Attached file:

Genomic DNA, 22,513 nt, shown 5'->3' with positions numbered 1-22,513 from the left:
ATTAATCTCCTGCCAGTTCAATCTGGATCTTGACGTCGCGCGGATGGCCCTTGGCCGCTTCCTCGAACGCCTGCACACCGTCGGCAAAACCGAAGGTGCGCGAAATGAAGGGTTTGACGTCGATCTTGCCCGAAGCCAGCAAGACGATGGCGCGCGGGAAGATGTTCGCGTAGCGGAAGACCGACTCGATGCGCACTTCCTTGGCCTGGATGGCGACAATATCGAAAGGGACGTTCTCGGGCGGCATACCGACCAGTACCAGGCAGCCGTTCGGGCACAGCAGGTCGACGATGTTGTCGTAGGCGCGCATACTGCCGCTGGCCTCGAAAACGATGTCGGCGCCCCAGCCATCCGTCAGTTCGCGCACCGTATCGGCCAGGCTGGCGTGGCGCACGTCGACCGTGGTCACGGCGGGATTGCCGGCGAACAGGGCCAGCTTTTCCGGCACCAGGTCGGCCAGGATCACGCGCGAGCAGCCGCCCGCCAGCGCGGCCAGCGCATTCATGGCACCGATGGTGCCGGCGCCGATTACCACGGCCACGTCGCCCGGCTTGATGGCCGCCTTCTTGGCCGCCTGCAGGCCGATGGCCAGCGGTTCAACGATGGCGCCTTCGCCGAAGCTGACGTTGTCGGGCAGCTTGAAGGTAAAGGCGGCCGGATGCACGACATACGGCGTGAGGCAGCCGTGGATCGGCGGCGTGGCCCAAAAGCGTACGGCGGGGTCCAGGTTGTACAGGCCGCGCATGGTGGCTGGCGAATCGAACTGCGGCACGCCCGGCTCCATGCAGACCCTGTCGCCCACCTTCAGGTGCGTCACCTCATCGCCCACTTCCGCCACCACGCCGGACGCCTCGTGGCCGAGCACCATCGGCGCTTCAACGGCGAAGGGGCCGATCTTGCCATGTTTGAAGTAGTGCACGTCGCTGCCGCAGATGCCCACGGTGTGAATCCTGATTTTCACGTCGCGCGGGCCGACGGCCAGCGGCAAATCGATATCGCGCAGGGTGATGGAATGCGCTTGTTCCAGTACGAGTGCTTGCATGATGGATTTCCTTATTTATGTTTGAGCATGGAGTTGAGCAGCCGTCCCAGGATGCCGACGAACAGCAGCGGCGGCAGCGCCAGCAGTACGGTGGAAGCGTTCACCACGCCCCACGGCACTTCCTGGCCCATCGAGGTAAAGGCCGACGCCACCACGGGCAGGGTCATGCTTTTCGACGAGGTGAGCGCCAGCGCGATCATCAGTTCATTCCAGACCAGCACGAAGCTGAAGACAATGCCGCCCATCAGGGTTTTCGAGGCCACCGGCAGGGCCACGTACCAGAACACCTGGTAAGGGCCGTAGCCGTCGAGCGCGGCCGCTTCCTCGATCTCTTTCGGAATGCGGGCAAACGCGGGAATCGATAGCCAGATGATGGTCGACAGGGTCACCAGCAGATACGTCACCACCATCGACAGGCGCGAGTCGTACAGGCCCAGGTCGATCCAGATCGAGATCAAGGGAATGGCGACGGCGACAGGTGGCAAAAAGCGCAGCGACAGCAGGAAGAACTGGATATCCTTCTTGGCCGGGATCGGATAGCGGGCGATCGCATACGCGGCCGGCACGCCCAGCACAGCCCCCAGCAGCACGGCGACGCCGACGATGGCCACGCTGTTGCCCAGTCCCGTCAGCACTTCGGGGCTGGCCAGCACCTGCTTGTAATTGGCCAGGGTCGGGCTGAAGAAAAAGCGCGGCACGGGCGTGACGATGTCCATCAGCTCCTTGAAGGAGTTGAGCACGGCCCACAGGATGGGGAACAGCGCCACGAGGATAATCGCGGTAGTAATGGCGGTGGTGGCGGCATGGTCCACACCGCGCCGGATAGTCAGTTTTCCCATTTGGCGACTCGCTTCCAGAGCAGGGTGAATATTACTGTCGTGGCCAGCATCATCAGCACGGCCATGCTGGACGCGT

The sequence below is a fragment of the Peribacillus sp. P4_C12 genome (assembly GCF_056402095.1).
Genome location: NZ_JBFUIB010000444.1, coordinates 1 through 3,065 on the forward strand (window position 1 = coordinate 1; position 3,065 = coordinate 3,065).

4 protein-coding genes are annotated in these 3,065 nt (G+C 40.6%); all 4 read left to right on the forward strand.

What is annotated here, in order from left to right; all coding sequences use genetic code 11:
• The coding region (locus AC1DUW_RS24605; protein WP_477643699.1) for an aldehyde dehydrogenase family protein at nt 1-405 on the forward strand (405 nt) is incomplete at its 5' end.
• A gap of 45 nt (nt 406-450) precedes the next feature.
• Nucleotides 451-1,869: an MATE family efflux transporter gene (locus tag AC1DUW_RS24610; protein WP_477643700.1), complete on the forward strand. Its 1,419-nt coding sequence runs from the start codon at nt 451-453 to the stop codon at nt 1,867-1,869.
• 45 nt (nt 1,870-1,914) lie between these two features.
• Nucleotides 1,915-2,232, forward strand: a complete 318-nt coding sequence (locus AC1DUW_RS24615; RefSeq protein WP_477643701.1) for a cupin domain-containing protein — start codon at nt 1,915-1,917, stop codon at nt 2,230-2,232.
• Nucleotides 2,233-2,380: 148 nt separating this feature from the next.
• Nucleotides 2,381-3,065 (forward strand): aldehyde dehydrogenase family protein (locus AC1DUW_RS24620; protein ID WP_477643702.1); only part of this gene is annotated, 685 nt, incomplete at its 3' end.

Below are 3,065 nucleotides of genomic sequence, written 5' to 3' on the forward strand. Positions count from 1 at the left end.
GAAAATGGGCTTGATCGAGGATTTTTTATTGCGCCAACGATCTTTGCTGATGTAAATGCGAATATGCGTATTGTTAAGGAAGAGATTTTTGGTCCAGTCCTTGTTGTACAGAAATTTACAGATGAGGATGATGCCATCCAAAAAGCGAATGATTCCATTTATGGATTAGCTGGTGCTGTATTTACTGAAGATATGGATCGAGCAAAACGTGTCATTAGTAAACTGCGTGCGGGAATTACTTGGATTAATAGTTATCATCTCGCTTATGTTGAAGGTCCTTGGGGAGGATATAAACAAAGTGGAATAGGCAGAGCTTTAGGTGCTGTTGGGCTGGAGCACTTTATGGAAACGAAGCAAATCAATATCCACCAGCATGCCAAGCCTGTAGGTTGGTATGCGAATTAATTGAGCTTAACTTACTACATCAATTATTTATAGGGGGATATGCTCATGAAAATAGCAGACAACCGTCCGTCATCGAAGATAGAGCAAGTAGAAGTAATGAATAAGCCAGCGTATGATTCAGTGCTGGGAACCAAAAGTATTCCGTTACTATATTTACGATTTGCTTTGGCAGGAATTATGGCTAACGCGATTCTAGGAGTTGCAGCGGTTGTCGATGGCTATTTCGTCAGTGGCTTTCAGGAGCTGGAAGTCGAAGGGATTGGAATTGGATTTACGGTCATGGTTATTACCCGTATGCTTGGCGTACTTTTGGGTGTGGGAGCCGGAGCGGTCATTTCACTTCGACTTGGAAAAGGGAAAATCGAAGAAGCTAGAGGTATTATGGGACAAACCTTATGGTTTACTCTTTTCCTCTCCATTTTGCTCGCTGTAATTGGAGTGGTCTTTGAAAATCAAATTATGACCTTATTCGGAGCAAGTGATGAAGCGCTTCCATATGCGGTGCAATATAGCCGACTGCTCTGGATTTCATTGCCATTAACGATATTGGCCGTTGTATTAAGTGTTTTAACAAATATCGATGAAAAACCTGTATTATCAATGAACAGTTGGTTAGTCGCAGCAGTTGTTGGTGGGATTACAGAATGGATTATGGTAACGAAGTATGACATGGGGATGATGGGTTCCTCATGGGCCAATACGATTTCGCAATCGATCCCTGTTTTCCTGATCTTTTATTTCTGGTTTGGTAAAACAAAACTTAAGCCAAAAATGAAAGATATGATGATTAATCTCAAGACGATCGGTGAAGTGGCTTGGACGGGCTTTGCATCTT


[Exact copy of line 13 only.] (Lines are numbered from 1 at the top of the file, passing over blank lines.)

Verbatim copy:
• Nucleotides 2,381-3,065 (forward strand): aldehyde dehydrogenase family protein (locus AC1DUW_RS24620; protein ID WP_477643702.1); only part of this gene is annotated, 685 nt, incomplete at its 3' end.